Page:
When your god screws up the very first verse of his book, it doesn't bode well for the rest.

      November 30, 2012 at 9:01 am |
    • medallon

      Science has a methodology to prove and disprove, the word of the bible are stories handed down through generations with no proof whatsoever, just fairy tales. Who is blind now? The parents who believe god will save their daughter from illness and allow her to die, or those who allow medical science to help with proven methodologies to cure her?
      Your faith has blinded you to reality.

      November 30, 2012 at 9:01 am |
    • Blessed are the Cheesemakers

      Truth cannot be just asserted....and that is all you are doing....

      November 30, 2012 at 9:02 am |
    • Mr. White

      I'd rather try to figure out what an elephant looks like than sit obediently while being told "this is an elephant, do not dispute me."

      November 30, 2012 at 9:05 am |
    • snowboarder

      michael – there is no word of god. only the words of men.

      November 30, 2012 at 9:10 am |
    • JMO

      Why is it the more "God" people get in them, the more they sound like a raving lunatic?

      November 30, 2012 at 9:24 am |
    • snowboarder

      jmo – religious themes are common in mental illness.

      November 30, 2012 at 9:33 am |
    • Reasonable Logic

      Hey C NN how about "Creating" a Non belief page where all these haters can spew their vitriole and pat themselves on the backs for accomplishing nothing.

      November 30, 2012 at 9:54 am |
  2. Sebastian2

    Almost spit my morning coffee through my nose when I read that article.
    I never thought in my lifetime I would EVER say the following words, but here goes: I agree with Pat Robertson!

    There is nothing against God or against Christianity by believing in scientific facts. My wife is a Christian and she believes the miracle of Creation is expressed through the big bang and evolution; that these processes are a means through which it all happens. The bible is largely allegory; written in a time before science and before the discovery of dinosaurs. It couldn't possibly account for evolution any more than it could've predicted cars, cell phones or the internet....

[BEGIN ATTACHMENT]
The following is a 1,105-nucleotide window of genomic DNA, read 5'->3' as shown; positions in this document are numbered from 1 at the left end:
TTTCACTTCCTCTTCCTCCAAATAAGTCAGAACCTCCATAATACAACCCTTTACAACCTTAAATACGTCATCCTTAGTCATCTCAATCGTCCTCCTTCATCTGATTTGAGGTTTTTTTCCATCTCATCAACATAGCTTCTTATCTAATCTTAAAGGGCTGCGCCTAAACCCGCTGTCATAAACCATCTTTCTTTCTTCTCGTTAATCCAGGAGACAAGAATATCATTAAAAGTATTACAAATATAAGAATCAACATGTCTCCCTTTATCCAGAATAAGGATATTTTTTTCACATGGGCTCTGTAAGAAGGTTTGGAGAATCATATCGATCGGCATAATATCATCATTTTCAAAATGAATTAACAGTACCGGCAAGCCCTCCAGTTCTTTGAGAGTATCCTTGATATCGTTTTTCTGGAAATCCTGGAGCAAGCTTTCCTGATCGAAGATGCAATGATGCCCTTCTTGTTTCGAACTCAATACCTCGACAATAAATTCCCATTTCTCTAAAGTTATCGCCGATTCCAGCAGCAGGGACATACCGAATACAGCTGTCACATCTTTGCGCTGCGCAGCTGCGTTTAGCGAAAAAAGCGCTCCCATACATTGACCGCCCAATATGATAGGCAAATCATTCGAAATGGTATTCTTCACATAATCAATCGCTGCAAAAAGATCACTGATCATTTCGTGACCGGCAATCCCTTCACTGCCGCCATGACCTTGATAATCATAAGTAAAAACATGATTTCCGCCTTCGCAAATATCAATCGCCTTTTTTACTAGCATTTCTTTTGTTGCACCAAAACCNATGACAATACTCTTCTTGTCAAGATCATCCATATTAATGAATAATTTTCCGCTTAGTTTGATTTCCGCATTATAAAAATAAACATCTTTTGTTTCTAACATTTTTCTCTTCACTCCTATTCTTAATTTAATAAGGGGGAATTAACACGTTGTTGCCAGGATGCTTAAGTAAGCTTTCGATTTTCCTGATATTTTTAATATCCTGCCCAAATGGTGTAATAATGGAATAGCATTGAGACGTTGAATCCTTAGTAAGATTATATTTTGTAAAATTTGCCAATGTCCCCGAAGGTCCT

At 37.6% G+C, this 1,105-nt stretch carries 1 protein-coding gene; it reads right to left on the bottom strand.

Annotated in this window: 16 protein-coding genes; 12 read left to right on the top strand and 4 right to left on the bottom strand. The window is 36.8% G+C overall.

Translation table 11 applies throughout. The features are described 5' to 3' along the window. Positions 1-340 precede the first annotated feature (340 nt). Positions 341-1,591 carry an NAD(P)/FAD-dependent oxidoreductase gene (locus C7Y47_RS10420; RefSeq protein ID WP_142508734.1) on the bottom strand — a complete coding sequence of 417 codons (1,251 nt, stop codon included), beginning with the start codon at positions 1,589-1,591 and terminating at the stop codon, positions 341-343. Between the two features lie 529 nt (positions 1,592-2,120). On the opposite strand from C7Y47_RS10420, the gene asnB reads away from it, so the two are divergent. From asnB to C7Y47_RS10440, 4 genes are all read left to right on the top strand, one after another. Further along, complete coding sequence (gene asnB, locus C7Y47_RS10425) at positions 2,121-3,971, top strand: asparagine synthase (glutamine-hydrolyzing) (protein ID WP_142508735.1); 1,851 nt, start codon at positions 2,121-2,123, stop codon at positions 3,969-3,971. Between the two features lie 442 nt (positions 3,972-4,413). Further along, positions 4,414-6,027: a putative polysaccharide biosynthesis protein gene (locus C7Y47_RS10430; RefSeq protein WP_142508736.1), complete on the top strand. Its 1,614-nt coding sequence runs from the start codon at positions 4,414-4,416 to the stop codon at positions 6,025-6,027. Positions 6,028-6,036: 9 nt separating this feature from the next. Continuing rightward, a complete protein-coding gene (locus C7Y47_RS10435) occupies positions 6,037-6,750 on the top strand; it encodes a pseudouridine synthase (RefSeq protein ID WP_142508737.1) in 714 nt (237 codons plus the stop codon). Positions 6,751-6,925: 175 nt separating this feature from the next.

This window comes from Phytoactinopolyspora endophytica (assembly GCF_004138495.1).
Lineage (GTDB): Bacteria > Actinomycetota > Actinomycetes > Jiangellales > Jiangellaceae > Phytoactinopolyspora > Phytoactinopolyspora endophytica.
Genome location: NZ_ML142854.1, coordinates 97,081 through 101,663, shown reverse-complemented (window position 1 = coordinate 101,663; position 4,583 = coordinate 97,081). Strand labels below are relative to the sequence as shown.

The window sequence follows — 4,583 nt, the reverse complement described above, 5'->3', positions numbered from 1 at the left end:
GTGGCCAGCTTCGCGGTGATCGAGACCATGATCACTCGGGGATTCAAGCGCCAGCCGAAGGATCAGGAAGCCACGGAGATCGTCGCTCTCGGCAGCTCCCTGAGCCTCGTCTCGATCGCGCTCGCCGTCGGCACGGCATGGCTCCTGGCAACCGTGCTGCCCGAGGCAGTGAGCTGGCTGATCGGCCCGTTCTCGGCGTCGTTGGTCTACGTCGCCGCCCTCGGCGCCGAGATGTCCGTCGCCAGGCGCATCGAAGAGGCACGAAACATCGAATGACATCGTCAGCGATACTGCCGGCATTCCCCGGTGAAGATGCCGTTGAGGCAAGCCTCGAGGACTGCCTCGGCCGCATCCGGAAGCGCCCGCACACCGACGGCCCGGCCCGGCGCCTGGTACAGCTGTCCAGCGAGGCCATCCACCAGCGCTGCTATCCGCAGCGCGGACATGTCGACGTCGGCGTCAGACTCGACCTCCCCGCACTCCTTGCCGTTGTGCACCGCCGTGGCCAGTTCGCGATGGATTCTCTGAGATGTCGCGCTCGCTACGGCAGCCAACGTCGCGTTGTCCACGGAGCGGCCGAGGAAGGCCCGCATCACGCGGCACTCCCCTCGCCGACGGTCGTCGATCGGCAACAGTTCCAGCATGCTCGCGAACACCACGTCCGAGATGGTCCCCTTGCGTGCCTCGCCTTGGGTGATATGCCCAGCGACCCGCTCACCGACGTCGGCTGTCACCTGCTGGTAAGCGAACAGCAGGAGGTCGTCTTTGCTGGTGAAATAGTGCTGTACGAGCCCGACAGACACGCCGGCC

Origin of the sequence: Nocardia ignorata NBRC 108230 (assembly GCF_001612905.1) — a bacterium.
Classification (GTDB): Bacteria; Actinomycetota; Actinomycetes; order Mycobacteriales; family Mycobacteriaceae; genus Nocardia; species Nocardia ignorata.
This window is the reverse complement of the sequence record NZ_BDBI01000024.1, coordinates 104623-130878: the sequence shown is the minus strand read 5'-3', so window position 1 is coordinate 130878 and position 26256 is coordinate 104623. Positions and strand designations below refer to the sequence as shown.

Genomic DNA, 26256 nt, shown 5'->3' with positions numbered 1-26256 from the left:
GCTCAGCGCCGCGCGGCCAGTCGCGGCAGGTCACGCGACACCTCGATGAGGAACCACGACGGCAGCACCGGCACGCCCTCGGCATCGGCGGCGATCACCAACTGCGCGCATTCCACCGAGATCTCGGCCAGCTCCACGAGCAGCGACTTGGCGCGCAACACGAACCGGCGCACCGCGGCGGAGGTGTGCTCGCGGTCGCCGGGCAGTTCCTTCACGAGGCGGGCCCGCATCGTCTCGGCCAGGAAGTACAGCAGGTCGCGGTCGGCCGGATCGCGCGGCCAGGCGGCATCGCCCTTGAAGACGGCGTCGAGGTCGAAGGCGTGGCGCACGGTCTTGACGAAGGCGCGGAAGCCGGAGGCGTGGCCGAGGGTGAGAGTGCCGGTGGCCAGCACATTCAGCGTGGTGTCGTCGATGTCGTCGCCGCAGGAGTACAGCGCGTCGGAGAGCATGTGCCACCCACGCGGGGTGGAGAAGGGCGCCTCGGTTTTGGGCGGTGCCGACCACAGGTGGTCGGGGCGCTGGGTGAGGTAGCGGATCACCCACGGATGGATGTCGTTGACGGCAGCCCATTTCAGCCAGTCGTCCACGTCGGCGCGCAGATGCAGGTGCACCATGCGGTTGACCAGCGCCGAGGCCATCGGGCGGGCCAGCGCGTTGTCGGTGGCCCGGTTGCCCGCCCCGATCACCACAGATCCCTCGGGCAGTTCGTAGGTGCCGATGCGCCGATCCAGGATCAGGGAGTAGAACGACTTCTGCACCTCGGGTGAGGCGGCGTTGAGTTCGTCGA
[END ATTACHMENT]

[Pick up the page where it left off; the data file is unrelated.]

November 30, 2012 at 8:51 am |
  3. Doc Vestibule

    The Universe only appears to be super old because The Creator willed it thus.
    Man is the predilect object of Creation and the entire Universe exists as it does simply to have us in it.
    God is anthropocentric – it says here right on the label.
    The rest of the universe, oh so simple and boring compared to humanity, is simply window dressing – God really concentrated when making The Earth as opposed to, say – the Andromeda galaxy.
    You see, when God was creating the Earth he placed it in a time dilation bubble in order to give it the attention it needed.
    This is how we see light from distant galaxies – they are, relativistically speaking, billions of years old – but thanks to God's chronoton singularity, we are only a few thousand years old.
    God bestowed certain seemingly normal objects with chronoton field generation capability, like Moses' staff and Noah's ark. How else did the seas part or the ark able to support two of every animal despite it's physical dimensions?
    In recent studies, credible theologians have revealed that the physical dimensions of Noah's Ark are actually much, much smaller than those depicted in the Bible. They theorize that the source texts were modified to be more believable as nobody would be able to imagine all life on Earth fitting into a box no bigger than a phone booth.
    The oral histories of a small, reclusive sect of ultra-orthodox Jews say that the Ark made a "fwomp fwomp fwomp" sound before it gradually faded from sight. Stone tablets retrieved from this same sect show that the name "Noah" is actually an ancient Hebrew word from a long lost dialect that translates to "Doctor".
    They also found evidence that Moses' staff was really a small, hand held device about the size of a pen that emitted a high pitched squeal and glowing green light. "Staff" also appears to be a mistranslation. The original word was "screwdriver".

    November 30, 2012 at 8:43 am |
    • bob

      You sir are probably one of the most ignorant if not down right Crazy people this earth

      do you really believe the BS you are spewing ? or just trolling ?

      November 30, 2012 at 8:51 am |
    • J.C.

      Thank you for a hearty laugh this morning.

      November 30, 2012 at 8:53 am |
    • Nietodarwin